Shirley Niemans is a researcher and co-editor for the INC Society of the Query conference (November 2009). After graduating from the KABK/ Royal Conservatory of The Hague she worked as a video and sound artist and (co-)produced / curated new media events and art exhibitions in public space. In 2008, she co-organized the Content in Motion: Screen Cultures minor program at Amsterdam University of Applied Science, where she also teaches Trend Analysis and coaches Interactive Media students. She also co-organizes Things To Come, a program on the social, ethical, artistic and philosophical dimensions of new technologies for Impakt Foundation and is finishing her MA in New Media and Digital Culture.

Theodore Watson (UK/NL) – Graffiti Research Lab Rotterdam

Theodore Watson is an artist, designer and experimenter whose work is born out of the curiosity and excitement of designing experiences that come alive and invite people to play. Theodore’s work ranges from creating new tools for artistic expression, experimental musical systems, to immersive, interactive environments with full-body interaction. His recent work includes the Graffiti Research Lab’s Laser Tag, laser graffiti system and Funky Forest, an immersive interactive ecosystem for young children. Theodore works together with Zachary Lieberman on openFrameworks, which is an open source library for writing creative code in C++.

Theodore Watson’s work has been shown at MoMA, Tate Modern, Ars Electronica, The Sundance Film Festival, Res Fest, REMF, Cinekid, Montevideo, OFFF, SHIFT, ICHIM, The Creators Series, Deitch Projects, Eyebeam, Pixel Gallery, Museum N8 Amsterdam.

Juha Van ‘t Zelfde, (NL)

Juha van ‘t Zelfde is co-founder of VURB, a European framework for policy and design research concerning urban computational systems. The VURB foundation, based in Amsterdam, provides direction and resources to a portfolio of projects investigating how our cultures might come to use networked digital resources to change the way we understand, build and inhabit cities. Juha is a founding partner of Non-fiction, an office for cultural innovation and a motor for making things public.

* Urban Intelligence: participatory urbanism and the city as interface

In the age of ubiquitous computing and sensor networks inhabitants and visitors of a city have become users generating content that shape their urban environment. In this presentation Juha van ‘t Zelfde will talk about the idea of the city as an interactive platform.

Gijs Gootjes, MediaLAB Amsterdam (NL)

As a projectmanager of MediaLAB Amsterdam Gijs works with students from various institutes of the Hogeschool van Amsterdam and the University of Amsterdam. MediaLAB Amsterdam is a creative, interdisciplinary workplace where students cooperate with projectpartners on innovative interactive media ideas. They do this in the form of projects for their graduation thesis that address innovative applications for organizational issues in the public sector. Production and distribution are integrated elements of research at MediaLAB Amsterdam.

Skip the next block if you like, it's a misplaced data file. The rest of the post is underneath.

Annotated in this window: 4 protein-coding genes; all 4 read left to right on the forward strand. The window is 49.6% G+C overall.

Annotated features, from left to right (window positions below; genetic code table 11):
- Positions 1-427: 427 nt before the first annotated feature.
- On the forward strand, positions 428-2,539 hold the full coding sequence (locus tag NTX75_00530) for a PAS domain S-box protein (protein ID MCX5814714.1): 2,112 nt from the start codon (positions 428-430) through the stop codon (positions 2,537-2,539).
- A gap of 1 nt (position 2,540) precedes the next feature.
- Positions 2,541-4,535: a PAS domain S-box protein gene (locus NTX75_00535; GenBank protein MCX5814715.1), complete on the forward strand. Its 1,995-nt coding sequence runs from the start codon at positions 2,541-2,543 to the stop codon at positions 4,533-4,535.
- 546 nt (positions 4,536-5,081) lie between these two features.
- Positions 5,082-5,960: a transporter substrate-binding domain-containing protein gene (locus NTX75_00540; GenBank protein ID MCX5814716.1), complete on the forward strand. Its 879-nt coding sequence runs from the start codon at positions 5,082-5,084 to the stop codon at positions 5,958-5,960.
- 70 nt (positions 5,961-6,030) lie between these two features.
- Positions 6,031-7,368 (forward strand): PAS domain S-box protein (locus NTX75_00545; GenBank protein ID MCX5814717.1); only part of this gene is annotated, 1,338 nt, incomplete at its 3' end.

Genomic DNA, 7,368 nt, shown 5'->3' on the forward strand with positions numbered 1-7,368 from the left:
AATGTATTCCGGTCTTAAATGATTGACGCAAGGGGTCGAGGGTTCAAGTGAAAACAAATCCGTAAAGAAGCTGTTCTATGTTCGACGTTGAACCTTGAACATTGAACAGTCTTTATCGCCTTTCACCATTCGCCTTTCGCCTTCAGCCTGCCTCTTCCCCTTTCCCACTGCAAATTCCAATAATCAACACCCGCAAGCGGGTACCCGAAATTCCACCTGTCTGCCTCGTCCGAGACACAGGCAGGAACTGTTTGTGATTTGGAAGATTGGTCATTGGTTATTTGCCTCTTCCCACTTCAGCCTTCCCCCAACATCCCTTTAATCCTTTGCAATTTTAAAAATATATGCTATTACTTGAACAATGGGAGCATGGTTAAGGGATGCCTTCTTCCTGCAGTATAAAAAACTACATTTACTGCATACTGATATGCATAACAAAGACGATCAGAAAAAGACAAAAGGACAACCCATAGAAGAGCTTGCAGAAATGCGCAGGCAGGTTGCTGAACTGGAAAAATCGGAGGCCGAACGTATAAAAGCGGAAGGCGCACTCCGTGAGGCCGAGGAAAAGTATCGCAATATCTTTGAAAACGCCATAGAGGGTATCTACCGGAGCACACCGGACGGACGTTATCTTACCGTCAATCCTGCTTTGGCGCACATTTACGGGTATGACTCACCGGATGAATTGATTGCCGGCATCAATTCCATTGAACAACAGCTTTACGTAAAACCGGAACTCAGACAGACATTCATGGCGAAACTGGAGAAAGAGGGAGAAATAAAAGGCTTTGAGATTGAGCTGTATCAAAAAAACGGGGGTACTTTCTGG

Urban Screens is one of the research themes of the MediaLAB where we focus on projection and interaction in public spaces. During the production of the urban projection we’re trying to find and test new ways of using content, the use of architectural elements and the way the audience can interact with the urban screen. Gijs will show some work he developed with the students and will show you which steps students have to take when developing a projection in a public space.

Nanette Hoogslag, Visual Foreign Correspondents (NL)

In 2005 Nanette Hoogslag developed the idea for Oog, inviting artists to react to courant affairs in an online environment. This became ‘Oog’, a weekly online page in one of the largest Dutch national newspapers the ‘Volkskrant’. It was also the starting point of the Visual Correspondents Foundation, which organised a succession of projects that continued to question the role of artists as opinion makers and the context in which their work could be placed. The latest two projects were Visual Foreign Correspondents in de Balie, Amsterdam (2007-2008) and Visual Foreign Correspondents Berlin, Amsterdam and Berlin (2009). Next to directing the foundation, Nanette Hoogslag works as an editorial illustrator (for amongst others the NRC), a graphic designer and lectures at various art colleges in The Netherlands.

* Visual Correspondents: Artists as opinion makers, individual expressions on a public platform

This presentation will show the projects of the Visual Correspondents Foundation, illustrated with various examples of the (international) screen-based art works commissioned over the last 5 years. Nanette Hoogslag will focus on the creative possibilities but also the issues of the specific approach and the desire to place the art works on public platforms that is core to the projects.